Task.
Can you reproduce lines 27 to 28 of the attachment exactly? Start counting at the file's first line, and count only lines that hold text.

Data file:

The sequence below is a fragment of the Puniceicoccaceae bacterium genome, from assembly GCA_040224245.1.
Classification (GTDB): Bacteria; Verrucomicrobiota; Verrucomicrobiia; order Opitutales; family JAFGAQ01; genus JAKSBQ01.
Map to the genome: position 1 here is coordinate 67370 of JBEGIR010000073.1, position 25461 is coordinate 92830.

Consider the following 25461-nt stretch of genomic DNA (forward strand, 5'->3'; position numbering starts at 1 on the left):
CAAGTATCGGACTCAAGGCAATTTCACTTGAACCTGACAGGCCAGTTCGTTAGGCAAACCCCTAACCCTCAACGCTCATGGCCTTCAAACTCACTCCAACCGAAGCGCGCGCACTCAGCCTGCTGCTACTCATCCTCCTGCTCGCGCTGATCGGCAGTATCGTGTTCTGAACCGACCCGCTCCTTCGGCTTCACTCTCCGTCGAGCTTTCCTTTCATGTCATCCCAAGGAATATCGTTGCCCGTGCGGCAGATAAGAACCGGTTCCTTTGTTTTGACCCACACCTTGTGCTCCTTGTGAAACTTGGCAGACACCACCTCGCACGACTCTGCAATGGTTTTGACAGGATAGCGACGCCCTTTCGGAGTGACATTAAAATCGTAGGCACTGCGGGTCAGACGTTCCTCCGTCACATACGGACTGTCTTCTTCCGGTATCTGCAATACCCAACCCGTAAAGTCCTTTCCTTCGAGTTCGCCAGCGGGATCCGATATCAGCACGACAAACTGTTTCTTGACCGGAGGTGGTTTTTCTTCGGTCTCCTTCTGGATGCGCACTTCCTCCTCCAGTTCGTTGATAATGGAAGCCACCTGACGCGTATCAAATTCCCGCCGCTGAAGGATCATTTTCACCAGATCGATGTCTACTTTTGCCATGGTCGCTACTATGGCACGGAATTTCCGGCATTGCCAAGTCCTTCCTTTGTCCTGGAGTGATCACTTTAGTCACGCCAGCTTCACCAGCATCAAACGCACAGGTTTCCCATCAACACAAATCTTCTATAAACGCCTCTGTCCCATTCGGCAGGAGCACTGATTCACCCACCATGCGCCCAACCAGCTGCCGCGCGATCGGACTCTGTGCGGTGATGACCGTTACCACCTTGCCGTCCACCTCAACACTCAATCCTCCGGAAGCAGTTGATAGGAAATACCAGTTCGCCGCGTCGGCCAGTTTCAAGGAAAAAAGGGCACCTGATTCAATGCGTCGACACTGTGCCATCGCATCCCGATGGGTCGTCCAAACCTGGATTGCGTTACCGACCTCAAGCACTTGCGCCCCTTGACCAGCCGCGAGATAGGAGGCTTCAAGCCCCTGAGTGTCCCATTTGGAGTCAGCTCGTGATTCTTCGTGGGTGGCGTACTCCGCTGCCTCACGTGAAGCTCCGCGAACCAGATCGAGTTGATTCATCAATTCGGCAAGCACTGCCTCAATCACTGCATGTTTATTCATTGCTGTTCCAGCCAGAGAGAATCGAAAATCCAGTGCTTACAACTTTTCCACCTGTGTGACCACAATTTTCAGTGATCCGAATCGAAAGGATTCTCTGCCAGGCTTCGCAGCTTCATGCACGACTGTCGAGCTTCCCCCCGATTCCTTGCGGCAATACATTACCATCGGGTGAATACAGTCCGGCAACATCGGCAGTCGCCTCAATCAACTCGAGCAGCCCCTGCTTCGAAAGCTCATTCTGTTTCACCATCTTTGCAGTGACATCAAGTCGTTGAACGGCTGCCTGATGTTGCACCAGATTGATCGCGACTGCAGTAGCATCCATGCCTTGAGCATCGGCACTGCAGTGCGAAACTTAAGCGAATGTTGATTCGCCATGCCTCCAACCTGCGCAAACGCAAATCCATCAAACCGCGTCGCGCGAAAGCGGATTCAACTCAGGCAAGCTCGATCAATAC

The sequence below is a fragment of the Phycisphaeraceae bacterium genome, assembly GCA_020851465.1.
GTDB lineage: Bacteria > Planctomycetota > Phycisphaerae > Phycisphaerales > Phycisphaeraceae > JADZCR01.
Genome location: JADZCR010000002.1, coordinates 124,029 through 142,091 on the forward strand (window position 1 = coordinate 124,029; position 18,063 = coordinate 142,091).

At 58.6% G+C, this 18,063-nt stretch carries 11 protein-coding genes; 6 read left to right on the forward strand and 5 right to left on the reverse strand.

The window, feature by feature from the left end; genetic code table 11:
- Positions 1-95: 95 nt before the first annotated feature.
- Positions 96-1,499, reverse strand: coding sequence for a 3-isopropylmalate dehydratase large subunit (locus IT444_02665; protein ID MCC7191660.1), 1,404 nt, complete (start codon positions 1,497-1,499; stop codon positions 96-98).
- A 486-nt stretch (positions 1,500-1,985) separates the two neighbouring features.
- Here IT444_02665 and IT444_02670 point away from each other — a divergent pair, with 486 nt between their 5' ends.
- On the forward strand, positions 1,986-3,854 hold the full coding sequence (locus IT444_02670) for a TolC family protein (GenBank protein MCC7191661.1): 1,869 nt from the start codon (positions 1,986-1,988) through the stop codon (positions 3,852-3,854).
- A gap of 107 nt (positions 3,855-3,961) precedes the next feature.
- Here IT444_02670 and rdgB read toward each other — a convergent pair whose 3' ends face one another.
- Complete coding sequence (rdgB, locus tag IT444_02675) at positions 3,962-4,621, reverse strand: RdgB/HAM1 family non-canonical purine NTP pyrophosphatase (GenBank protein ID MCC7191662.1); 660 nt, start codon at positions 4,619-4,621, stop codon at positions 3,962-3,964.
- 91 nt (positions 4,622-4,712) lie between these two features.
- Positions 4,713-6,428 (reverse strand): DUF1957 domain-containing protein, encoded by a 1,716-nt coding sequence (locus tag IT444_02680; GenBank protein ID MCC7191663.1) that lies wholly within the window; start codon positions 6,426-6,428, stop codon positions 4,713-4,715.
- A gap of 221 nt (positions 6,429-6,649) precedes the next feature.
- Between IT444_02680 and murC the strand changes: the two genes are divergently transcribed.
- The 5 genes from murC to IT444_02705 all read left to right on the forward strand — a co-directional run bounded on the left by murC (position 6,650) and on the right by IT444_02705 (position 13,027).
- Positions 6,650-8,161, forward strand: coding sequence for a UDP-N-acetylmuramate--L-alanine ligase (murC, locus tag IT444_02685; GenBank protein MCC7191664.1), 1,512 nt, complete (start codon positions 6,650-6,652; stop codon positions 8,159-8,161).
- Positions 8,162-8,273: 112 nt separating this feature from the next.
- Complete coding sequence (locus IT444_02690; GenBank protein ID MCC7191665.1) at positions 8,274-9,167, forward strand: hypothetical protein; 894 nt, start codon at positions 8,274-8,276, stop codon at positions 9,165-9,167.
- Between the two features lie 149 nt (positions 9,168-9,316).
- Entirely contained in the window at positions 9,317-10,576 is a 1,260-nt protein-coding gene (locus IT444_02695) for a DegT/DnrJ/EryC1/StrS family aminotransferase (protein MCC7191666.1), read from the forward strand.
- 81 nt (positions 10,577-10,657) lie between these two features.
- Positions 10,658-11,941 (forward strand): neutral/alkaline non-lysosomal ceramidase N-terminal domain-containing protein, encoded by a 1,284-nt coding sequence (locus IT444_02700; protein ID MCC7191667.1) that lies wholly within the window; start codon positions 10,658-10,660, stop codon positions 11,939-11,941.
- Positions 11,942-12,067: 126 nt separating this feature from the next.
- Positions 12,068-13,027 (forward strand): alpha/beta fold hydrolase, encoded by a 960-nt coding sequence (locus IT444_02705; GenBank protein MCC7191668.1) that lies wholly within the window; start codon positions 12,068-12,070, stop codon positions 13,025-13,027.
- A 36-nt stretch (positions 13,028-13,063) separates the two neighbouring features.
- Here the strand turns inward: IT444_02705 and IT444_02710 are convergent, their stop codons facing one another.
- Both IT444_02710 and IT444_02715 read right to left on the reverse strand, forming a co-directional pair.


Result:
- Between the two features lie 149 nt (positions 9,168-9,316).
- Entirely contained in the window at positions 9,317-10,576 is a 1,260-nt protein-coding gene (locus IT444_02695) for a DegT/DnrJ/EryC1/StrS family aminotransferase (protein MCC7191666.1), read from the forward strand.